04
May
2020
|
05:55
America/Tegucigalpa

Why COVID-19 loneliness can be especially hard on teens

Social isolation during pandemic deprives many youth of vital emotional support and interaction with peers, say experts.

By GEOFF McMASTER

Jacqueline Leighton can’t help contemplating the harmful impact of social isolation on teenagers. Especially now. 

Even at the best of times, many young people don’t have a sympathetic listener to share their problems with, said the U of A professor of educational psychology. Being trapped at home can make a bad situation much worse.

The increased risk of physical and mental abuse in families confined together is one red flag she argues doesn’t get nearly enough attention in the media. But what also disturbs her is the lack of vital emotional support for many youth.

“What's really dangerous is there are some kids who, in the pangs of loneliness, might not imagine a world where they don't feel that way, or see the light at the end of the tunnel,” she said.

Leighton points to a survey released earlier this year by Youth Mental Health Canada revealing that among some 400 students, ranging in age from 10 to 20, almost 60 per cent said they had no one to turn to with an emotional or mental health problem. Listening to music was the most common strategy for coping with stress (59 per cent), followed by talking to a friend (40 per cent). Only about 27 per cent indicated being able to talk to a family member. 

“Thirty-two per cent indicated they had considered attempting suicide in the previous four-week period, while three per cent had actually made an attempt,” wrote the authors of the report.

“Equally disturbing, half of all respondents aged 19 had considered an attempt.”

Loneliness epidemic

Loneliness was clearly taking its toll across generations long before the arrival of COVID-19. But COVID-19 “shelter in place” orders are not helping matters. 

The British government appointed a minister for loneliness in 2018, and a 2015 Brigham Young University study found that loneliness can kill as surely as smoking 15 cigarettes a day and was associated with a range of health problems.

Most surprising was widespread evidence of loneliness among the young.

In one study, U of A occupational therapy researcher David McConnell found that the loneliness epidemic begins as early as childhood, playing a key role in the rise of social and emotional problems.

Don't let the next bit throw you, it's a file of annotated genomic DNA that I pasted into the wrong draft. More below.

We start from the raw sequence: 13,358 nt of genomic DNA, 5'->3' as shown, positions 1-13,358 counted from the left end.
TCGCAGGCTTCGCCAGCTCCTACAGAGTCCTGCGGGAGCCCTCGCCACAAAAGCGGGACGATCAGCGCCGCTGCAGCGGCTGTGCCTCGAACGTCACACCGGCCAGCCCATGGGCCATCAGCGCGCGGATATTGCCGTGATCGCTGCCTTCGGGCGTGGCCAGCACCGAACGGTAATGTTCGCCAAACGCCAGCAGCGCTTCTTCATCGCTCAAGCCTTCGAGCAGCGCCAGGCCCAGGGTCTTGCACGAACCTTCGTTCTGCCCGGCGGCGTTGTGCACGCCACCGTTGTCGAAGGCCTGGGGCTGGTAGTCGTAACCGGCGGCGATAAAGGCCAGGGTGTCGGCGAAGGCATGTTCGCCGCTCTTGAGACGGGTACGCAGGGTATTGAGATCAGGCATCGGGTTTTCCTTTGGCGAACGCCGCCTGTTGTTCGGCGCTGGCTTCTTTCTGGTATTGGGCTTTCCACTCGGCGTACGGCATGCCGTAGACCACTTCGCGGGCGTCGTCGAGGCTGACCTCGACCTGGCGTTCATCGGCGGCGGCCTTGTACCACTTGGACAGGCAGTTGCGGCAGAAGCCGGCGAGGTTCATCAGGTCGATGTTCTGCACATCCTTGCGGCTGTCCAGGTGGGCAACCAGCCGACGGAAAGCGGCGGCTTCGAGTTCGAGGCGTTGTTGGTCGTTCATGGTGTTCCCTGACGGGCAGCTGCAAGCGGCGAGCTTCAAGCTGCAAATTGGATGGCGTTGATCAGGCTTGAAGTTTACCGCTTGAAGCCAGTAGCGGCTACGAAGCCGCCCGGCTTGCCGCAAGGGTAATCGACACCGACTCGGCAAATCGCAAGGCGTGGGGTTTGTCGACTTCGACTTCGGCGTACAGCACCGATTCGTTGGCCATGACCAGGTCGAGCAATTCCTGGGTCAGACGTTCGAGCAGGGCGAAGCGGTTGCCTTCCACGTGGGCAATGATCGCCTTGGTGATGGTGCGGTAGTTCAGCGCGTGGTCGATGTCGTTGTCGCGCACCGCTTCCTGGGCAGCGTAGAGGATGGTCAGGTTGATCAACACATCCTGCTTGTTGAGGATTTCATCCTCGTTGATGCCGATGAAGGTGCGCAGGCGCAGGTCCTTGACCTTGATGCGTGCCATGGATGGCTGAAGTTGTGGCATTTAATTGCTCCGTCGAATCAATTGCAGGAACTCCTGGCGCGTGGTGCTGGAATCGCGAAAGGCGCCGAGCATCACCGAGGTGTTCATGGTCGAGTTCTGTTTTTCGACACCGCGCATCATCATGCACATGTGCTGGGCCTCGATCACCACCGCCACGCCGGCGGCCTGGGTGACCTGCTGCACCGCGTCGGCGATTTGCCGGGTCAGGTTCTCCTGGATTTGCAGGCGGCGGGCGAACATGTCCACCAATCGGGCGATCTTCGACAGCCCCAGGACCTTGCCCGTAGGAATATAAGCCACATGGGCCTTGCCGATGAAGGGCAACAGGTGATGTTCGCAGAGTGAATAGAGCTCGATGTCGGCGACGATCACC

Seeing the world as a “more unsafe, threatening place,” lonely parents become overprotective, said McConnell, pulling their kids back from the “free and risky” outdoor play so important to early development.

That loneliness continues into adolescence, and technology is partly to blame, according to San Diego State psychology professor Jean Twenge.

In a 2017 article in The Atlantic called “Have Smartphones Destroyed a Generation?” she argued smartphones have radically altered the nature of social interactions, and consequently mental health.

“(Teenagers) are on their phone, in their room, alone and often distressed,” she wrote.

U of A sociologist Lisa Stroschein agrees a lack of person-to-person contact with peers may be seriously hampering teens’ social confidence.

“(Youth) are far more connected to people outside of Canada and their own local neighbourhoods, or virtually connected,” she said. “The downside is they're socially isolated in their local communities.”

“Teens especially need social interaction,” said Leighton. While early childhood social interaction within the family is critical, relating to peers in adolescence becomes important for social development, determining beliefs and forming healthy relationships as adults.

“Peers give kids the opportunity to try out different ways of being or thinking with a new group of individuals they're not finding at home.”

“We have to get kids talking”

To get through this period of isolation, Leighton recommends above all that teens find a trusted confidant—which is not as easy as it might sound.

“Not all families are used to that, but based on everything we know about adolescent development, kids need to establish some kind of connection with a parent or friend—it could be an aunt or uncle—but you want to talk about your emotions and fears.

“Without that, it's very difficult to understand what's underlying the fear.”

In addition to social isolation, youth are struggling with a lack of structure and disruption of routine, said Leighton, which can also have negative impacts.

“This might be more important than just the limited social interaction—the sudden change in their lives,” she said. 

“We know structure is very important to them, and parents schedule their kids into everything these days. Suddenly it stops, so you have the added variable of increased stress.”

That’s why Leighton was relieved to learn of the recent infusion of money from the federal government to the Kids Help Phone, which provides one-on-one support and information. This is especially critical during the pandemic.

“We have to get kids talking,” she said. “They need to know it’s natural to feel negative emotions.” They can then look for small ways to have more control over their environment, she added, because despair often comes from feeling out of control.

The good news is that adolescents are resilient. Most will quickly bounce back from isolation doldrums once restrictions are lifted, said Leighton, partly because they are used to being connected virtually.

“Remember, they're not in total isolation right now. They’re interacting with family, virtually with friends, when they go out to the store or even out for a walk.

“A lot of kids who grow up in rural areas might not have a lot of social interaction, but their development is just fine. Human beings are adaptable.”